Love the films but have so far failed to get into the books. Every time I pick up the first book I can’t get past the first chapter. I normally wouldn’t try to force myself to read a book that I struggle with, but I feel like I’m literally the last person on Earth to have not read these three books.

4) Acquire A Set Of Harry Potter Books.

I read them all in 2008/2009 after picking up the first one from the bookshelf in Stirling Ward at the Parkwood Unit in Blackpool. My lovely sister-in-law let me borrow the rest of the series from her and I loved them. I’ve been looking at different sets but I can’t decide which one to buy as they’re all so pretty!

 

I probably should add to read more adult books. I’m nearly twenty nine and my favourite genre is still YA (dystopian and paranormal in particular). Honestly though, who cares if it’s called ‘Young Adult’? Why should I let a publisher’s opinion of who the book is for bother me? I’m not ashamed to admit that I love YA and that I will no doubt continue to love YA well into my thirties. I’ve never felt my age anyway ;).

What are your reading goals for next year? Will you be taking part in the Goodreads challenge?

Take care, Jackie ❤

We Need To Talk About… by Kevin Bridges.

kevin bridges

 

 

Publisher

Penguin – Published October 9th 2014.

 

Synopsis

Aged just 17, Kevin Bridges walked on stage for the first time in a Glasgow comedy club and brought the house down. He only had a five-minute set but in that short time he discovered that he really could earn a living from making people laugh.

Kevin began life as a shy, nerve-ridden school-boy, whose weekly highlights included a cake-bombing attack by the local youths. Reaching his teens, he followed his true calling as the class clown, and was soon after arrested for kidnapping Hugh Grant from his local cinema on a quiet Saturday night. This was a guy going somewhere – off the rails seeming most likely.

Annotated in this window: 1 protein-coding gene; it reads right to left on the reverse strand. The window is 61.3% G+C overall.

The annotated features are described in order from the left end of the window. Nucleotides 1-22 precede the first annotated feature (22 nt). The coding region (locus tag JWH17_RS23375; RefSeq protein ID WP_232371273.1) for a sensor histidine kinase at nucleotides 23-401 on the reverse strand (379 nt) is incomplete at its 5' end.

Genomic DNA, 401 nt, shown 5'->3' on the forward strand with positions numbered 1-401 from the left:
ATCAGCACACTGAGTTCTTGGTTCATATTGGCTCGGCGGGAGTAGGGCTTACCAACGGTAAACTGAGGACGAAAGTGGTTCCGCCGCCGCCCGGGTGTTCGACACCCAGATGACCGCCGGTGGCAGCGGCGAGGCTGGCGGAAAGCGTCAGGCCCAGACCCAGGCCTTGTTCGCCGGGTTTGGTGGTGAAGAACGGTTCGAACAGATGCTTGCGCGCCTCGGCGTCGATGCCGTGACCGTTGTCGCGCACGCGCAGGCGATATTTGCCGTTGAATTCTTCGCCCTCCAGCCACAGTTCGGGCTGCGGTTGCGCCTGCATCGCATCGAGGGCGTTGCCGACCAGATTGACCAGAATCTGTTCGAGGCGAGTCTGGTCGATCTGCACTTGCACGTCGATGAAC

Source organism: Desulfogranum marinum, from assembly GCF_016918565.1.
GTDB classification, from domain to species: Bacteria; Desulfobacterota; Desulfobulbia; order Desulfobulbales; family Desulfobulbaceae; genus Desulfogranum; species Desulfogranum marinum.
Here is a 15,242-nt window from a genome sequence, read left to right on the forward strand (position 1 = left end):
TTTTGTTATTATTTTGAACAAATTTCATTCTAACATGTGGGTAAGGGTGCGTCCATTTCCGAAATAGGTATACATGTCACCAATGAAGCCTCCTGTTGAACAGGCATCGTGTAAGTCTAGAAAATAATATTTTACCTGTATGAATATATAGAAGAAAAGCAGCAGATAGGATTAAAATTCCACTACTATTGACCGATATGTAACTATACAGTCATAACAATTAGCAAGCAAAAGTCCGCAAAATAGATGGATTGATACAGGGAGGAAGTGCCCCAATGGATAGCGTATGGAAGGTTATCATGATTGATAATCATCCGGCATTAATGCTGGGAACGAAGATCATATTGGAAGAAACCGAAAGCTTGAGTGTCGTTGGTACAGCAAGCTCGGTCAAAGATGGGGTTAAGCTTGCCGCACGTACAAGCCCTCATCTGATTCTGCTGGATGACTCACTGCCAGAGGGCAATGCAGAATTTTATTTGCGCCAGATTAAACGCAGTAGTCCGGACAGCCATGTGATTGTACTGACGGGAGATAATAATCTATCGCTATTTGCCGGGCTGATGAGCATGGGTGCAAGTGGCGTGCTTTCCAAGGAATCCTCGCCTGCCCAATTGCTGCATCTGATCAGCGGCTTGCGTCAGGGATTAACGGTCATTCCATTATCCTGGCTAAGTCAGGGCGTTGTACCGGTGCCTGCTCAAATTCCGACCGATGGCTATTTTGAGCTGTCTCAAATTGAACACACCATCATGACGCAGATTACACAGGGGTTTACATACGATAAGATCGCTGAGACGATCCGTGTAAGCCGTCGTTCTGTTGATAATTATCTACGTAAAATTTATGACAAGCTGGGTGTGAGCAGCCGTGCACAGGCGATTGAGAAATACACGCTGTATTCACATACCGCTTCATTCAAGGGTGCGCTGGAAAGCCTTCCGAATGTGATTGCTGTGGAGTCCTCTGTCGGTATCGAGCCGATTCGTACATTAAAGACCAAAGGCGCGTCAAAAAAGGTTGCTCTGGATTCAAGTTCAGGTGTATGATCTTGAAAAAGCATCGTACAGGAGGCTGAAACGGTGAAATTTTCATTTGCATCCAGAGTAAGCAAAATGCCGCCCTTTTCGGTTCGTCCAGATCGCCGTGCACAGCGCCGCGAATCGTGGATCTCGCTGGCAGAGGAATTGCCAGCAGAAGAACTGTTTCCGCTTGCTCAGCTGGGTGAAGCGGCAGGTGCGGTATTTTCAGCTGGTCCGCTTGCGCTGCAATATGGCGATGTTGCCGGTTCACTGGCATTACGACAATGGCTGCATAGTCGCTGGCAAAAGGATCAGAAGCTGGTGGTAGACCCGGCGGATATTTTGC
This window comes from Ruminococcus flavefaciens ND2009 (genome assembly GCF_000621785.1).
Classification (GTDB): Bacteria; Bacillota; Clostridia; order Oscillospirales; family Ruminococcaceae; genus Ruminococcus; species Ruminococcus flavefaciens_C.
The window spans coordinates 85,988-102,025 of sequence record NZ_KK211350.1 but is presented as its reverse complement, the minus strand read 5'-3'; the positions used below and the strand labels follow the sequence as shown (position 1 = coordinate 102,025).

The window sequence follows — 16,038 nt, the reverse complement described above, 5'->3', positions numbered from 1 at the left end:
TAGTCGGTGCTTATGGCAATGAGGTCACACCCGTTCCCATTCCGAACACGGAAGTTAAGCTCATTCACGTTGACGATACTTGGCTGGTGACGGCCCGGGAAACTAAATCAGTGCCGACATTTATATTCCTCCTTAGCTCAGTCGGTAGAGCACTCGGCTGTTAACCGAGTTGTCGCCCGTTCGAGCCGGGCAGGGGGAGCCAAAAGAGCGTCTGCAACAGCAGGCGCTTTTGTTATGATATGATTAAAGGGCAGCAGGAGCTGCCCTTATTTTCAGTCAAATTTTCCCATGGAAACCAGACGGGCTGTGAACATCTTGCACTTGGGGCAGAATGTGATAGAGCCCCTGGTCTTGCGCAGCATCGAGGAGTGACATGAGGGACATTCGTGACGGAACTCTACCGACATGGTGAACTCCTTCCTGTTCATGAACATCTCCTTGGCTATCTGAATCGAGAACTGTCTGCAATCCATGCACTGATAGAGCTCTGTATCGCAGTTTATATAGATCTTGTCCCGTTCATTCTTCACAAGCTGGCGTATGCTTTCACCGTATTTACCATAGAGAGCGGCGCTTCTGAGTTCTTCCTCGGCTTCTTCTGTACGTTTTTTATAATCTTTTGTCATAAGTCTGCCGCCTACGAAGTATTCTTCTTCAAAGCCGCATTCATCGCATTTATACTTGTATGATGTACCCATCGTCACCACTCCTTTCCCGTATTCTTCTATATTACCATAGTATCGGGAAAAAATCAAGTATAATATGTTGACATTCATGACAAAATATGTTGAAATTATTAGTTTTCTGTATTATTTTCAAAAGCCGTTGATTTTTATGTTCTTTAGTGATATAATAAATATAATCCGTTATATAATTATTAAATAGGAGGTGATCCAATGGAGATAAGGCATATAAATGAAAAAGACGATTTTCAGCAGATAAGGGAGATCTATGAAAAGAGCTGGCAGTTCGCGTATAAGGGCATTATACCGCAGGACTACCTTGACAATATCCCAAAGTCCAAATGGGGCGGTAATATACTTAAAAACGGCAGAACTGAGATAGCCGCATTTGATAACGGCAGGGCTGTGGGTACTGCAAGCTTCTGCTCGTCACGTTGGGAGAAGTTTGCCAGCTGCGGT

Kevin’s trademark social commentary, sharp one-liners and laugh-out-loud humour blend with his reflections on his Glaswegian childhood and the journey he’s taken to become one of the most-loved comedians of our time.

 

My Review

This is one autobiography that I am eternally grateful did not have a ghost writer. I’m not sure anybody else could capture Kevin Bridges quite as well as Kevin Bridges. Ever since being introduced to him on ‘Michael McIntyre’s Comedy Roadshow’ in 2009, I have loved his self-deprecating humor and his ‘realness’; not being ashamed of his working class roots and even building his early routines off of them.

Fame is known to change people and not always for the better, but in this book, Bridges shows himself to be a humble man with an affection for his family that is obvious when he talks about them. Cleverly taking inspiration from the title of another book (We Need To Talk About Kevin by Lionel Shriver), Bridges not only tells us about his upbringing and journey into stand up comedy, but throws in his views on controversial issues such as benefits and immigration. One of my favourite quotes from his book is “We were the ones dropping bombs on them, so we couldn’t complain when they were looking for a place to stay”. 

Bridges story begins when he was a nervous little boy in nursery and there is a particularly hilarious anecdote involving a wendy house that had me crying with laughter. His reluctance for his mother to leave him continued into primary school and he soon found his escape at home playing various football games with his dad. Going into high school, he was a bright boy but was very much an old head on young shoulders. Over thinking everything was a major problem, even when, at 17, inspired by Frank Skinner’s autobiography, he ventured into a Glasgow comedy club and did his first 5 minute set.

I could relate to a lot of the stories in this autobiography as Bridges and myself are the same age. I too remember staying up late to catch Eurotrash on Channel 5 ( I think everybody around my age will admit to that! 🙂 ) and chatting for hours on MSN messenger (RIP). The anxiety and feeling like being funny was all you had – without it your friends would obviously drop you right? Because what are you if you’re not funny? – is also all too familiar.